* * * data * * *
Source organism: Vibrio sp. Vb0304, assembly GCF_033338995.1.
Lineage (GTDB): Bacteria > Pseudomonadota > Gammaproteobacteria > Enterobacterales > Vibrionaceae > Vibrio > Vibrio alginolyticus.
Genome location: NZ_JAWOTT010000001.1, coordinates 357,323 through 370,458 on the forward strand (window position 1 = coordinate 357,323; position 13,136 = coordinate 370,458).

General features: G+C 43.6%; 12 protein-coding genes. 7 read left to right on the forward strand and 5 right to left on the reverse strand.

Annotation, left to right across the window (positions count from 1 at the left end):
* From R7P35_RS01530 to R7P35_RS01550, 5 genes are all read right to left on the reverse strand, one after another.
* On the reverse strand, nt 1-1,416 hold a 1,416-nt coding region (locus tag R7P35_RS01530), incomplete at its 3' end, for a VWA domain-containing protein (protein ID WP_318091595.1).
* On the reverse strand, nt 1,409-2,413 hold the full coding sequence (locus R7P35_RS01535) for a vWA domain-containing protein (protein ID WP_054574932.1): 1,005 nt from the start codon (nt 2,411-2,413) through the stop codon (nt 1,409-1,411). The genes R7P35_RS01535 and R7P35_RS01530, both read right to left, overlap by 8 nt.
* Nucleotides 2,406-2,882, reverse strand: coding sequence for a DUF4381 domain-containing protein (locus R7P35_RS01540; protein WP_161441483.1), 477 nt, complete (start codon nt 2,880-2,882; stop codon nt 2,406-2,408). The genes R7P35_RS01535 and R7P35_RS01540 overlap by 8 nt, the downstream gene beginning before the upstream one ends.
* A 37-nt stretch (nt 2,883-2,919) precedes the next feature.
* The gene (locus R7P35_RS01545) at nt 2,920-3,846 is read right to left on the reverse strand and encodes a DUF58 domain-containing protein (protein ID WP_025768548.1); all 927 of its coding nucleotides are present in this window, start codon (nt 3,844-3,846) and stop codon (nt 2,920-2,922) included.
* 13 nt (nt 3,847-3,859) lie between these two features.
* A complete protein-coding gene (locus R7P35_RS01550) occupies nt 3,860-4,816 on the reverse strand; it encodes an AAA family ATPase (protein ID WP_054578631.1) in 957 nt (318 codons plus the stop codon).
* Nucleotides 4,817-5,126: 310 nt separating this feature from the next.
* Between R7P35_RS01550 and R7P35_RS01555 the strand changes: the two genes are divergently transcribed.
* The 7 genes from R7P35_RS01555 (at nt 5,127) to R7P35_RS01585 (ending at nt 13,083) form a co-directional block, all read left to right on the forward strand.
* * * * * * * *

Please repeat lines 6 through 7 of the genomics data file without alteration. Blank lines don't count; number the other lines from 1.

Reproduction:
* From R7P35_RS01530 to R7P35_RS01550, 5 genes are all read right to left on the reverse strand, one after another.
* On the reverse strand, nt 1-1,416 hold a 1,416-nt coding region (locus tag R7P35_RS01530), incomplete at its 3' end, for a VWA domain-containing protein (protein ID WP_318091595.1).